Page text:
The digital age is great. We have easy access to so much more information than ever before. We can learn new things at the click of a button. But there’s a downside. We’re also easily distracted by digital clutter.
How many apps do you have on your phone? Your tablet? Your laptop? Other than the apps that come with my electronics, I have very few. Here’s why:
I discovered something about apps when I first started using them. I didn’t use 90% of them often enough to make them worthwhile. And the ones I did use were often a waste of time. There was a lot of digital clutter.
5 Apps I’ve Added To My iPhone
- GarageBand: I create music. This is the only app I keep on my iPad. My iPad is a music studio. I added GarageBand to my phone in case I have musical ideas on the go.
- FILMIC Pro: I like photography and videography. I spent about $10 to get this app. You can actually create near-pro looking films on your iPhone using FILMIC Pro.
- 8mm: This is just a fun little $1 app that makes your video look like it’s an old 8mm film.
- Instagram: I decided to start using Instagram last year. But I rarely use it. I’m not sure I’ll keep this app for the long run.
- Heart Rate: This is another $1 app that I bought for fitness reasons. I don’t need a Fitbit. Simply tracking and monitoring my heart rate before, during, and after exercise works just fine.
- Hip Diggs: Okay, I have six apps. But I only keep Hip Diggs on my phone to monitor whether its working for you.
If I’m Really Honest With Myself…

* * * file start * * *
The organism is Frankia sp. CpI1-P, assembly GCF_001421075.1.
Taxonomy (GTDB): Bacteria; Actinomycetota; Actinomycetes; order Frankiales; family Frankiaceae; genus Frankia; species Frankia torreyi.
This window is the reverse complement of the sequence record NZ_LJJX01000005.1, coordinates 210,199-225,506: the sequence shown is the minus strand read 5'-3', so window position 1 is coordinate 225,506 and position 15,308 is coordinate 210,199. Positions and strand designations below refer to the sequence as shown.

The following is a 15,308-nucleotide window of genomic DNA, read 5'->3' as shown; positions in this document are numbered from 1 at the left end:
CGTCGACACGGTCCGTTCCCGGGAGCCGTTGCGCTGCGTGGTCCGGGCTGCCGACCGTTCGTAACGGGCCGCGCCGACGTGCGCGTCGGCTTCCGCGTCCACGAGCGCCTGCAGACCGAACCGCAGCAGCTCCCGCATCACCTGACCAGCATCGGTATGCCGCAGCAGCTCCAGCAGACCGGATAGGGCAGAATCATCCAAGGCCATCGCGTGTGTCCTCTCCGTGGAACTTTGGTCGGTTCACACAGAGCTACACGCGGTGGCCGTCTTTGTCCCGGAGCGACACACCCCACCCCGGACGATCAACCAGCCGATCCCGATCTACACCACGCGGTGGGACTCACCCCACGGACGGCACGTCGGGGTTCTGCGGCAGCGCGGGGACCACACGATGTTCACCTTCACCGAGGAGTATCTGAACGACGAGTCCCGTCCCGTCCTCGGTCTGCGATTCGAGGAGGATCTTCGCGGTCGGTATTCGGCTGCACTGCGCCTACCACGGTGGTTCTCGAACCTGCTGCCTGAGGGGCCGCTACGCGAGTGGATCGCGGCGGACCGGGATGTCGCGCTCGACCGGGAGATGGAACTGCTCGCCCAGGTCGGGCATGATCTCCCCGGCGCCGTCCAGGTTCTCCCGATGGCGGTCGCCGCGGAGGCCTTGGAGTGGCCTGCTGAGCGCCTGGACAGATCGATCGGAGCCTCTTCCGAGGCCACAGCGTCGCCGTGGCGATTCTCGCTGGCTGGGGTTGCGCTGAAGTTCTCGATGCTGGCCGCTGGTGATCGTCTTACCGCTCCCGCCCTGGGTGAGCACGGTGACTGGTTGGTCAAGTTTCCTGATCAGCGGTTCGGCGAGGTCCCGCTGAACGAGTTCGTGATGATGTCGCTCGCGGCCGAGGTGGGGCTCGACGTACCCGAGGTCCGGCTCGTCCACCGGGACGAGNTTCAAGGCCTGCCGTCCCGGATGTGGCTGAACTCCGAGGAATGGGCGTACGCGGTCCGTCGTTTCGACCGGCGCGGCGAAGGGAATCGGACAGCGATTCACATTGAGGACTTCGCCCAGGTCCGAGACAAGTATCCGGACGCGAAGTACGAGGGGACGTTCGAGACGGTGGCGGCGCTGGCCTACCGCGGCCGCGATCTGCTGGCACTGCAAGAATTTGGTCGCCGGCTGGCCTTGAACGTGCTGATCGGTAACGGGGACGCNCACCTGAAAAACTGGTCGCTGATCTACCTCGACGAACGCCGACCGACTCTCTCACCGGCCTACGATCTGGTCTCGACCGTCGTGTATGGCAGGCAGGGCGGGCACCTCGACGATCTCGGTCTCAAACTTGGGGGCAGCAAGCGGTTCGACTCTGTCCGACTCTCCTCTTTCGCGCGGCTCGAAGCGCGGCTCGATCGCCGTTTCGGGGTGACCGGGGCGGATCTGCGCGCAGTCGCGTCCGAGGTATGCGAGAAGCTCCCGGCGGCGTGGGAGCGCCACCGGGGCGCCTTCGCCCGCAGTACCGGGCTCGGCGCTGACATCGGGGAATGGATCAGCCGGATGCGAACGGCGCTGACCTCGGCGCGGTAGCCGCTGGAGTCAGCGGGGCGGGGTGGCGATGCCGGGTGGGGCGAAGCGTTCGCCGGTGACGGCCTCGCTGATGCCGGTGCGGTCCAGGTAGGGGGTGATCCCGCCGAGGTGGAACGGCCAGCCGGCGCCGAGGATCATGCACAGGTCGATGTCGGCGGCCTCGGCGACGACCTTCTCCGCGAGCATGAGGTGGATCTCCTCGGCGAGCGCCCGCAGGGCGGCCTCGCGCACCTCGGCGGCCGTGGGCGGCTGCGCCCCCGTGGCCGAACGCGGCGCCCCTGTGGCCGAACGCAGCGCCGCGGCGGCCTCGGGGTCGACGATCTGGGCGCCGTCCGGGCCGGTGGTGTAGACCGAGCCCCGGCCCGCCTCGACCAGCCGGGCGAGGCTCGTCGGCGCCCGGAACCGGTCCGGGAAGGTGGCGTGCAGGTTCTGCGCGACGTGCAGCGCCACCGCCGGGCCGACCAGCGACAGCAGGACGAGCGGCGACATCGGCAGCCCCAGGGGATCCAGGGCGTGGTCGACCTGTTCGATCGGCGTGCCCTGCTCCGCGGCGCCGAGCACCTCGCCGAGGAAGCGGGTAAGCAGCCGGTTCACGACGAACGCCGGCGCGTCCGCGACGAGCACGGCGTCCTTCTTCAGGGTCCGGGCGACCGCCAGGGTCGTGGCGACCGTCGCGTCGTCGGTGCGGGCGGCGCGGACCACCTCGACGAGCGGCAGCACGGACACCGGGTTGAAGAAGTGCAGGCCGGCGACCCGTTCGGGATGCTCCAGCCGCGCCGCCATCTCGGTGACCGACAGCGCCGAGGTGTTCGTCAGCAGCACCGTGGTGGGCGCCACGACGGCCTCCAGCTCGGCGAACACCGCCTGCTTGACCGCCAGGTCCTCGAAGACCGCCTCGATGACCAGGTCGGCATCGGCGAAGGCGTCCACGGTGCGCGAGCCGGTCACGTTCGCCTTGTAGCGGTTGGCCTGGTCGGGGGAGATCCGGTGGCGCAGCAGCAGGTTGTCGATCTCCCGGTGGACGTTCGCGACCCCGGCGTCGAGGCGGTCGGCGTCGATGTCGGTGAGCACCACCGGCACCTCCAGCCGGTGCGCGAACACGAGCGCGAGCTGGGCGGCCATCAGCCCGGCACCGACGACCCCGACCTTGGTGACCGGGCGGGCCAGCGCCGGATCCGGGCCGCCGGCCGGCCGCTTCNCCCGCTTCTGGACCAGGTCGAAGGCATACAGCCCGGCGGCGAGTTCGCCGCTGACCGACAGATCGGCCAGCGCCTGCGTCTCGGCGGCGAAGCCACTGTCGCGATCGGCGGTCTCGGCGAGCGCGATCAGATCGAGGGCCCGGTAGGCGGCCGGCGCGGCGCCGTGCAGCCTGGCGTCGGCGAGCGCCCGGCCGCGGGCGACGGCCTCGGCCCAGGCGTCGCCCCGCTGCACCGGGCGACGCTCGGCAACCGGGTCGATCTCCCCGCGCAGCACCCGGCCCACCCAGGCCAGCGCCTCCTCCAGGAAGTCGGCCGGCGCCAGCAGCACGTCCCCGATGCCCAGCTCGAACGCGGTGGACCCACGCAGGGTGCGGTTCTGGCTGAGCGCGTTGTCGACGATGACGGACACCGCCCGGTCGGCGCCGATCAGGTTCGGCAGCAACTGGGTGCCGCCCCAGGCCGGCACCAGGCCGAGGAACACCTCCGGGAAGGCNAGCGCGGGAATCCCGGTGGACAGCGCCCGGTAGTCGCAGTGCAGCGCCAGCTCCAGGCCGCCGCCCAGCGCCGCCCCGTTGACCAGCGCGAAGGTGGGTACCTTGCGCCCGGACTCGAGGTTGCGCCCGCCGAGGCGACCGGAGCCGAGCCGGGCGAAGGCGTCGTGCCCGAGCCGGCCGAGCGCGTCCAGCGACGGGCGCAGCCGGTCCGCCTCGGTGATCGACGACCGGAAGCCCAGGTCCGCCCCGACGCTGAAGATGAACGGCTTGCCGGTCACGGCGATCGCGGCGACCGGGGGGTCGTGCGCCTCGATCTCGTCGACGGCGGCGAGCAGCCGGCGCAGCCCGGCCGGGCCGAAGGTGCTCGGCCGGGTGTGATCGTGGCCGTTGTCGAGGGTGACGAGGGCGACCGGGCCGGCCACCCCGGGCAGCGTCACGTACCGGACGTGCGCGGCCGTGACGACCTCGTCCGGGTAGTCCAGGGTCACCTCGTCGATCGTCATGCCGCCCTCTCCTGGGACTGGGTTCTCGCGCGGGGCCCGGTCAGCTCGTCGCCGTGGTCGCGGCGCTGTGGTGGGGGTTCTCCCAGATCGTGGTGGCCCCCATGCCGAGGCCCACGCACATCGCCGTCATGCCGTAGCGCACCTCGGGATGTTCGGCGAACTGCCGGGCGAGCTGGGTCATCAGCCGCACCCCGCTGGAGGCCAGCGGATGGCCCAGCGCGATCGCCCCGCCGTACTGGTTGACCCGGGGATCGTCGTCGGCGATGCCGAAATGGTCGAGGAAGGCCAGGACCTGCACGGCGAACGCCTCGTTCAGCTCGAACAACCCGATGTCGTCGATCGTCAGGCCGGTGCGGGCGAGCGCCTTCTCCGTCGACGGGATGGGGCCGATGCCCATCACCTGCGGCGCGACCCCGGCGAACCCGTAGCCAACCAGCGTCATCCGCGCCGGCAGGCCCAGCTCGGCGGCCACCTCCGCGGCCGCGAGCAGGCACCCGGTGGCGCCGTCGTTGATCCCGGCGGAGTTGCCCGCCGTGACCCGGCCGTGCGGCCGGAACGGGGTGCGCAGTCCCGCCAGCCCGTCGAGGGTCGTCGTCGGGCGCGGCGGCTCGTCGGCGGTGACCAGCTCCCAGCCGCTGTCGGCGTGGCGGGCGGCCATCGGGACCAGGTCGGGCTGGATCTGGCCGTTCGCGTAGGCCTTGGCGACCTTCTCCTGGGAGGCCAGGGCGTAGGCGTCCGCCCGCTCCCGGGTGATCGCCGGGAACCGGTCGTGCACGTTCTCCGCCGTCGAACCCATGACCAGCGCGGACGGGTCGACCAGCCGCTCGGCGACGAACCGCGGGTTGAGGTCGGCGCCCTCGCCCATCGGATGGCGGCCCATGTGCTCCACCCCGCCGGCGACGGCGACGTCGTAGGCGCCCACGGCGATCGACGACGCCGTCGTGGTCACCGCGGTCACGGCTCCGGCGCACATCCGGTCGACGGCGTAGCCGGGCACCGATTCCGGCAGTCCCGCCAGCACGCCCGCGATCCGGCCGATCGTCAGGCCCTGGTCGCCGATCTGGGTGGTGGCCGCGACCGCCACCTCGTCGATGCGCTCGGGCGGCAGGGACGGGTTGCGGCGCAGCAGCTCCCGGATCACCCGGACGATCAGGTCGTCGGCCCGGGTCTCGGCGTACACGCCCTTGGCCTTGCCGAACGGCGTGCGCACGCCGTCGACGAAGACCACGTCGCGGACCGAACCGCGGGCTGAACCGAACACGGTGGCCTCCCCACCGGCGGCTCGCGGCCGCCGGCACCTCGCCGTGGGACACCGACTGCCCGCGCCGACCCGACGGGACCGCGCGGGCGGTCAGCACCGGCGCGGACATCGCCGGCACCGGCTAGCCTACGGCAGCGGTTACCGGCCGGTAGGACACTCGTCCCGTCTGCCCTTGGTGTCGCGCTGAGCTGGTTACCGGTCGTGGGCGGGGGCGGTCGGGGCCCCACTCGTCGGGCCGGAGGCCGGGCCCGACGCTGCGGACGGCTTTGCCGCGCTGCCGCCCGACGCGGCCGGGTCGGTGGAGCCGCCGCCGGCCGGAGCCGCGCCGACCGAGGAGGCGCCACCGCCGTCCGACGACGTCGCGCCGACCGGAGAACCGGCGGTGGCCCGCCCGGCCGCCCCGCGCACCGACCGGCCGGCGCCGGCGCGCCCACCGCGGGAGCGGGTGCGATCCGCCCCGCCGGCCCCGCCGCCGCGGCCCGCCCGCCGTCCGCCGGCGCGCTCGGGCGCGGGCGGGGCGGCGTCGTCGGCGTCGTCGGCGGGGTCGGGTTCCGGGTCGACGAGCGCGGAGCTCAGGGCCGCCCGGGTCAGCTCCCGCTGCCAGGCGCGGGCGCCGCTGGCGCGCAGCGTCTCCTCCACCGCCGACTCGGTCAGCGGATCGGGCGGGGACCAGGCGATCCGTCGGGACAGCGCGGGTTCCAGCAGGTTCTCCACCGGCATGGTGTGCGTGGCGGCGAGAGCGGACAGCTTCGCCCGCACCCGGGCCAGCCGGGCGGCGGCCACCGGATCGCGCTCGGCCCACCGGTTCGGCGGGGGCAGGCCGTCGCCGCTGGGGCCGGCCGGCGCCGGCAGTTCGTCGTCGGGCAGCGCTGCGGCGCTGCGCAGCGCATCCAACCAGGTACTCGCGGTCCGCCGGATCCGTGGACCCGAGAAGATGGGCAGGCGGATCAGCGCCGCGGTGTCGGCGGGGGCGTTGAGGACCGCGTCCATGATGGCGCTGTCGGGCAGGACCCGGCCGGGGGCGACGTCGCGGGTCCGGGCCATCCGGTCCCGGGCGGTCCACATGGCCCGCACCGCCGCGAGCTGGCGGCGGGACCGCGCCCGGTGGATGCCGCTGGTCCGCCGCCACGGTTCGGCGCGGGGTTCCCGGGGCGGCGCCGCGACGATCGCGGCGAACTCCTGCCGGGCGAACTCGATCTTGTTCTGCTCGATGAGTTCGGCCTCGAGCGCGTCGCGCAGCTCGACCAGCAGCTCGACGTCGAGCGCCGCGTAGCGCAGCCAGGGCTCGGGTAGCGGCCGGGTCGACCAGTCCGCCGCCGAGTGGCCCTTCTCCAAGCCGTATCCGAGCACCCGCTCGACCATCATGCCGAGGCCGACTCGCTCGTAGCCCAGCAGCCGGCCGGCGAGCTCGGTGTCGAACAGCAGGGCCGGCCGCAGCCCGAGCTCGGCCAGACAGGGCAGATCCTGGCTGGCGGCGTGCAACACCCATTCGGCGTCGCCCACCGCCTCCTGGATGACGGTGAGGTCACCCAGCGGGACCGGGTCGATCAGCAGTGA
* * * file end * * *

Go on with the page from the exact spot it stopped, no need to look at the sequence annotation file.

I rarely use these five apps. I probably use Instant Heart Rate the most often, followed by the video apps.
But note something else: Three of my five apps are for producing things. They aren’t meaningless games or gadgets that just waste my time. Still, if I don’t start using Instagram more often, it’s just digital clutter.
So why minimize the amount of apps you keep on your devices? It’s simple. Your apps are just like the clutter in your home. We ought to have some simple criteria for what apps we choose and why we choose them.
What Makes An App Digital Clutter?
- You never use it: In the past, I found apps that I thought would come in handy. After a few months I realized they were a waste of space. If you have an app that you never use, what’s the point in keeping it?
- It’s not really needed: Some apps are worthless. They do something, but it’s something you could do just as easily without it. Those apps are just digital clutter.
- It wastes storage: The more apps you have the less room you have for things like photos, videos, and audio recordings. I’d rather have pictures of where I’ve been than silly little games.
- It’s a distraction from more important things: I’m not much on digital games. Most game apps distract us from more important things. I see people playing games instead of communicating with others they are with. Don’t do that!
- It’s not a useful tool: Unless an app helps you to complete a task or assists in learning new information, it’s not very helpful. It becomes another piece of digital clutter.
Think Before You Download
Next time you’re tempted to download new apps, think about it. Do you really need the app? Will you really use it? Will it help you complete a task or distract you from completing more important tasks? If an app is just digital clutter, don’t get it!